Sooner or later any Android, iOS or Windows application wants to get outside of the local hardware box and start to communicate with the outside world. In case of our application we new that already from the very beginning that we are going to have a back-end web services in one or another way. At the beginning of the project, after the user requirements were set, and the architecture of the solution designed, it seamed quite straight forward to implement our back-end services. Bellow is the architecture we decided to use for our Fitradar system.
But in the process of the implementation we realized that quite often we have to adjust our back-end web services API. So in this article I want to share some experience we had while joining our client applications with back-end web services.
First we divided the whole system in 4 sub-projects:
- Android application
- iOS application
- back-end web services application
- the project website application
and created 3 teams. We thought the client application teams and web services team will be able to work independently after the APIs and data contracts on the web services were defined. Once we received the UI designs we started to model web services API and data contract between the applications. And when the data contract between the applications was defined the back-end team started to work on the web service implementation, meanwhile application teams started to work on the UI (User Interface) part.
We estimated that by the time application teams will complete one use case UI, back-end team will implement the web services for that use case to the degree that they can start to receive and send data. The first use case we picked up was user profile creation. The interaction between the client application and back end services went smoothly. Web service received the user profile data and stored that in the database. So we took the next use case – displaying full user profile information to the profile owner and limited information to other application users.
As we started we thought it will go fast and smooth since all we needed was to fetch already stored data from our web service. But soon we discovered that the data coming from the web service is not complete. We needed to display some statistics about the user activity. Since on early stage of development and user requirement gathering we new very little how the statistics will be calculated, we assumed that some of them we will be able to calculate in the clients application and some we will be calculated on the back-end server. It turned out that some statistics we were not be able to calculate in the client’s application and we needed to fetch more data from the server but on the other hand to calculate statistics on the back-end server we needed more input data from the user during the profile creation. So we had to change the data contract for the user profile creation and for user profile fetching web service end points. And when was the time to move to the next use case – sport event creation, we decided to call for a meeting to find a better approach.
After some brainstorming we decided that both teams should work simultaneously on one or two use cases. When we had to work on use case that shows some data we kept an eye on the use case that sends this data to the back-end web service. It means that we always started with the use case that fetches data from the web service and displays data to user. Application team started with UI that was unambiguous, since we had UI designs and we new quite well what we want to see in the UI. In the development process along with UI layout View Model was created. This View Model clearly defined what data we need in order to meet the design and functional requirements. Now we could see what business layer entities can provide the required data. And once the entities were defined for the use case we could tell what endpoint we need and more important what data these endpoints should provide. So at this point the data contract for fetching data was quite stable (it had some minor changes later nevertheless, but mostly because we decided to introduce change in UI design). And the back-end team now could see if they can provide the required data form the data they will gather. If something was missing on the server the back-end team adjusted the data contract for incoming data accordingly.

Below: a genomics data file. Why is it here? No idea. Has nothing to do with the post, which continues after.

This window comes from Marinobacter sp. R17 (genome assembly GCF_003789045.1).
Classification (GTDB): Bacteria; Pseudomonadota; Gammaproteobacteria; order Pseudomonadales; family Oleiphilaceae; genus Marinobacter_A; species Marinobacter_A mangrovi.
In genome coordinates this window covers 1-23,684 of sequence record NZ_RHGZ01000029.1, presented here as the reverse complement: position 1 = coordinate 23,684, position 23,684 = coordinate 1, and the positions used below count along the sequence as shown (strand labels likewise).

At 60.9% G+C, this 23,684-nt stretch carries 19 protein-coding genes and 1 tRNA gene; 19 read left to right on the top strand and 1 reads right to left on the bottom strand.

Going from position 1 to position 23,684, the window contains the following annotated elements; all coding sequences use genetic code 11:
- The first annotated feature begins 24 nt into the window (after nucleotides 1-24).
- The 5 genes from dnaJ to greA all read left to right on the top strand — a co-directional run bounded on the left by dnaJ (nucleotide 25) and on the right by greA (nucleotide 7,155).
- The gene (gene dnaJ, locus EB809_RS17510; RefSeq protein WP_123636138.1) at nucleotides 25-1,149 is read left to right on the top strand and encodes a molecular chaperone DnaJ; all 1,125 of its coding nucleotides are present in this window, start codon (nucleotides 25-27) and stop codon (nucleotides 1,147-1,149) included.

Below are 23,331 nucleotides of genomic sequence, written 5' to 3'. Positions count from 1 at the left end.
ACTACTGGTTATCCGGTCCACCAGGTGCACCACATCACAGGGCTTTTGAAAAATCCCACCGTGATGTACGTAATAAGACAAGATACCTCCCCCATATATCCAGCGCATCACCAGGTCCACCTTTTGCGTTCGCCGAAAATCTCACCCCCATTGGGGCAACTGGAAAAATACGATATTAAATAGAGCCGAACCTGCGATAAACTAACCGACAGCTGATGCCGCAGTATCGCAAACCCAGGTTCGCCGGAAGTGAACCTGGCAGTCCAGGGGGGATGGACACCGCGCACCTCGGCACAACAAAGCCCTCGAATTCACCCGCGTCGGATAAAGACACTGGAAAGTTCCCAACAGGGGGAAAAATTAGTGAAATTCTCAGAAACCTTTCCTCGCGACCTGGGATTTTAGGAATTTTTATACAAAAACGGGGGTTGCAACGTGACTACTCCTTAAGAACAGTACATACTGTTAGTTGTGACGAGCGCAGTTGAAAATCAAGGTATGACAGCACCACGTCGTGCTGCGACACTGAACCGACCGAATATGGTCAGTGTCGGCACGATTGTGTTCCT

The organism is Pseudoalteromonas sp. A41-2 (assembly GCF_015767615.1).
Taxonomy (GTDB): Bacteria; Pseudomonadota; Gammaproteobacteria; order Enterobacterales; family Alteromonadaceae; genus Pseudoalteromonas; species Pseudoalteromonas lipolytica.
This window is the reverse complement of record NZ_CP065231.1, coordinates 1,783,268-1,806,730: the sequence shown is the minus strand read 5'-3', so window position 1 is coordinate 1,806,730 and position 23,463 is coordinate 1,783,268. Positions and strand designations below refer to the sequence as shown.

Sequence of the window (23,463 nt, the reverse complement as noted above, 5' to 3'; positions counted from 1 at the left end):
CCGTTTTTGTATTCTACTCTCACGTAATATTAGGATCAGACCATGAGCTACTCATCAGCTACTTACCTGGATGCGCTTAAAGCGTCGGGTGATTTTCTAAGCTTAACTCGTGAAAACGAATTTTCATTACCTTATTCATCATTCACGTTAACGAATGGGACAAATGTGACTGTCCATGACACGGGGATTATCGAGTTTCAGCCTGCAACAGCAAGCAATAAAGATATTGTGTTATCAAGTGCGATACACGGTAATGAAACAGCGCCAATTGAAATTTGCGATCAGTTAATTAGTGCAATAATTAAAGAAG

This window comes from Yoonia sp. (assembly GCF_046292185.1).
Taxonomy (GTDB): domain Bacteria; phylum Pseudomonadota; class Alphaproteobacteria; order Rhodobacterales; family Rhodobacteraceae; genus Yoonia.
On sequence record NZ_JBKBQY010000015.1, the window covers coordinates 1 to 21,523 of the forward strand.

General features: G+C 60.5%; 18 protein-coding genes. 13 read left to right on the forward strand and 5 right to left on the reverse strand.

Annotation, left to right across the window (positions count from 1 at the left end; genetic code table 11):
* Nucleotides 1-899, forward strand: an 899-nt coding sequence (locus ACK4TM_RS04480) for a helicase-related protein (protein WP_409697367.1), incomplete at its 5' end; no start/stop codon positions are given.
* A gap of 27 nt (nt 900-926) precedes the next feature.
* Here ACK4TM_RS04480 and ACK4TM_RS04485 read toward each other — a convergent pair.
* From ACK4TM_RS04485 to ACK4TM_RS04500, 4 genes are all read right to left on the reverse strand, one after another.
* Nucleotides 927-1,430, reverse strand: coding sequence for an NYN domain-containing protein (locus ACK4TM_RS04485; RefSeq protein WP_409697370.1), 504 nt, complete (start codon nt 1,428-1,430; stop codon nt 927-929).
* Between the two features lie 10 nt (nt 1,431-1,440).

To make this process more smoothly and allow the teams to work independently as much as possible application team instead of real network calls used mock objects that returned the required data. And the same did the back-end team for incoming data.
Another thing that back-end team had to keep in mind was, if we really should be the ones that provide the requested data. For example, after user profile use case analysis it quickly became clear that we should delegate the user’s profile picture storage to third party services like Cloude Storage
The one thing we learned is that the more complex project is the more difficult is to come up with precise requirements. We were familiar with the agile development model and applied it extensively on the project bases, but we thought that the interface between the client and the back-end is clear from the initial requirements. We were wrong, the web service interface was changed in several iterations because the discovered more requirements for the client application. So the conclusion we made is that for bigger projects we have to apply iterative development approach for the whole system, we can’t really make the projects independent from each other. We had to check the initial web service interface after each implemented use case and see if we need to make changes there. So are final web service API and data contracts after several use cases looked quite different than that we designed in the beginning.